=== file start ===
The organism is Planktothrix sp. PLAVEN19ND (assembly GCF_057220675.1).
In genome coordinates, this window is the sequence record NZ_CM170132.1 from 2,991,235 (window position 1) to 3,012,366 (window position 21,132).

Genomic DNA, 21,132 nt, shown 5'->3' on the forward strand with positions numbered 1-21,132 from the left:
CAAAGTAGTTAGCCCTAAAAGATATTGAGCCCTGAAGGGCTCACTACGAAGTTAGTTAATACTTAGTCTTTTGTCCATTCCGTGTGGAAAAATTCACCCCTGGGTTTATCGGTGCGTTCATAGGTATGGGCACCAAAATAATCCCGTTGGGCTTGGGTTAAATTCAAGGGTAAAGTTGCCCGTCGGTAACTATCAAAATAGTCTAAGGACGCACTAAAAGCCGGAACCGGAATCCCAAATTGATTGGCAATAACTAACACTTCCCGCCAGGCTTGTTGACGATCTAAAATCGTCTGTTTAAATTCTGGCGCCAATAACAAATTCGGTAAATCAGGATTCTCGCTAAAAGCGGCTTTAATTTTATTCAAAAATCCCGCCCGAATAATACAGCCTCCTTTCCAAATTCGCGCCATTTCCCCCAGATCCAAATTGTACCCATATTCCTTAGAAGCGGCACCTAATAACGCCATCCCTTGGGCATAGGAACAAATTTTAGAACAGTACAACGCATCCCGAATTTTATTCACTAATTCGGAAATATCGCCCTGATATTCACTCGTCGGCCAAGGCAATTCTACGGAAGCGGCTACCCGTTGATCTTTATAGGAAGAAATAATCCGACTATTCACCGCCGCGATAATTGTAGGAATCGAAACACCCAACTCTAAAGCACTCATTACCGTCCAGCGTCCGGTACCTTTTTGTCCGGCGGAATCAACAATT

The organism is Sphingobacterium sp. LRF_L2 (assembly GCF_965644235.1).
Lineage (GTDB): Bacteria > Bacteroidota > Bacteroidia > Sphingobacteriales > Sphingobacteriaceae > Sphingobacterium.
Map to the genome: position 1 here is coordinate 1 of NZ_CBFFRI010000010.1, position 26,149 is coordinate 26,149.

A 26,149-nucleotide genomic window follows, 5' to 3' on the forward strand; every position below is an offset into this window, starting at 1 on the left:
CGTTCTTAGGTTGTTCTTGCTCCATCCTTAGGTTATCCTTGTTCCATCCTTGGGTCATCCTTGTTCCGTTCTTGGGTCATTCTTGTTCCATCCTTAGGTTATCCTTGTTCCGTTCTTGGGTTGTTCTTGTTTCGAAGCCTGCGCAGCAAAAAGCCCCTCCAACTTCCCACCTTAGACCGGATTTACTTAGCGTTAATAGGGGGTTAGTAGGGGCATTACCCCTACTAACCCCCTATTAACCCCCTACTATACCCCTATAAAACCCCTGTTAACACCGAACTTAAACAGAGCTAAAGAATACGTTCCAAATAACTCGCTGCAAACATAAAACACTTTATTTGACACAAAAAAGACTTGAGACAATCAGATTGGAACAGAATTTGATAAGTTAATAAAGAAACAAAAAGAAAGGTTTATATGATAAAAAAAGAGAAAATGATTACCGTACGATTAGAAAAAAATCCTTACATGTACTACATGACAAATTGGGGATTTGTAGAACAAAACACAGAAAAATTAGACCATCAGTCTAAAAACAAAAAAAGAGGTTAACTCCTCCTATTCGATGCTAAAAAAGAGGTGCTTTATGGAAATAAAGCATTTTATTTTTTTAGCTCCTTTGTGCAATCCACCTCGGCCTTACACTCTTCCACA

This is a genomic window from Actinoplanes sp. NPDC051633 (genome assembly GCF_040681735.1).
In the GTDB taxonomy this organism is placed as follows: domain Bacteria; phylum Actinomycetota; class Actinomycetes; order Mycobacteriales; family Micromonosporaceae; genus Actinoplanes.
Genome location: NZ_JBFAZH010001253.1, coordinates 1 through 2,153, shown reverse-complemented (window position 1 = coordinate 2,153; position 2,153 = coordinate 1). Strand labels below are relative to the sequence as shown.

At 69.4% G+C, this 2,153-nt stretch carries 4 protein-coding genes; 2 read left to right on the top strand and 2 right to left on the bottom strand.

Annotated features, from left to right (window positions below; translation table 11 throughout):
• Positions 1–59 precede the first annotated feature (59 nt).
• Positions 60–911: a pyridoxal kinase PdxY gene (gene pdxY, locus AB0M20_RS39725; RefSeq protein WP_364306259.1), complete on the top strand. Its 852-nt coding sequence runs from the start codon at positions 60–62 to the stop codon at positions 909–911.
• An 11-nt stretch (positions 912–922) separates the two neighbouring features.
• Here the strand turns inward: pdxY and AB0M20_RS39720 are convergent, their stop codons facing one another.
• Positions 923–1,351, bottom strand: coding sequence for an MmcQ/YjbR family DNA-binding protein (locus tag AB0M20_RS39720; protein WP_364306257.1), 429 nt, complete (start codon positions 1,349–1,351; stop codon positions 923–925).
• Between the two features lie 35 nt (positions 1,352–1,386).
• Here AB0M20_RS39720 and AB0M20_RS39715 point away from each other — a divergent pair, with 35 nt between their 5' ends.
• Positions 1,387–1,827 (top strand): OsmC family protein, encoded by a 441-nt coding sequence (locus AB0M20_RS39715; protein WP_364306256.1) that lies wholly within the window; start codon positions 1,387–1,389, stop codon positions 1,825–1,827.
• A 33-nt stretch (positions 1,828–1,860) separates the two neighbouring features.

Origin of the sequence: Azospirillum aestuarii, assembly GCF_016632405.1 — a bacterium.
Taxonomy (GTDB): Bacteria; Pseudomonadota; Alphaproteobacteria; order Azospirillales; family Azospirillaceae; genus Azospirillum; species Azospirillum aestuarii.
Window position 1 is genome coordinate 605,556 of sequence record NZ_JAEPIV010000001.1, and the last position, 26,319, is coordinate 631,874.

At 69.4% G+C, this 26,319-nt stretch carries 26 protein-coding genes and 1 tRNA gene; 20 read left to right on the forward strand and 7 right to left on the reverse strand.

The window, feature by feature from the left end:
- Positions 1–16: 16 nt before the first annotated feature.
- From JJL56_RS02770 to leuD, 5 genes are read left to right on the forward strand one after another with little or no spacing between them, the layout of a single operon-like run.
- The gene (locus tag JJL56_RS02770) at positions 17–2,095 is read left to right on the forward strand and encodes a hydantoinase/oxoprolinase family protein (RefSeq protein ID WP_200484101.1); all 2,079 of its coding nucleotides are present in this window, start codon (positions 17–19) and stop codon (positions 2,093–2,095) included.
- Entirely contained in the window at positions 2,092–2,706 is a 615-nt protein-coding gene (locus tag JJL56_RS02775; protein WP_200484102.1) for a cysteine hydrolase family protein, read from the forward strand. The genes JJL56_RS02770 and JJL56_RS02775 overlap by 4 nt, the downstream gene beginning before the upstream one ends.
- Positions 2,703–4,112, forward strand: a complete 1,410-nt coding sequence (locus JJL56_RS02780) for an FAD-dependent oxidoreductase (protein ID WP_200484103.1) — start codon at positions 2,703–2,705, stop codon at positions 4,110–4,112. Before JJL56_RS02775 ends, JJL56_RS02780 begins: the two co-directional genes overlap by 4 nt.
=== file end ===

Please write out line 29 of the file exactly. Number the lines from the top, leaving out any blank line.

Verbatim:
- Positions 1–16: 16 nt before the first annotated feature.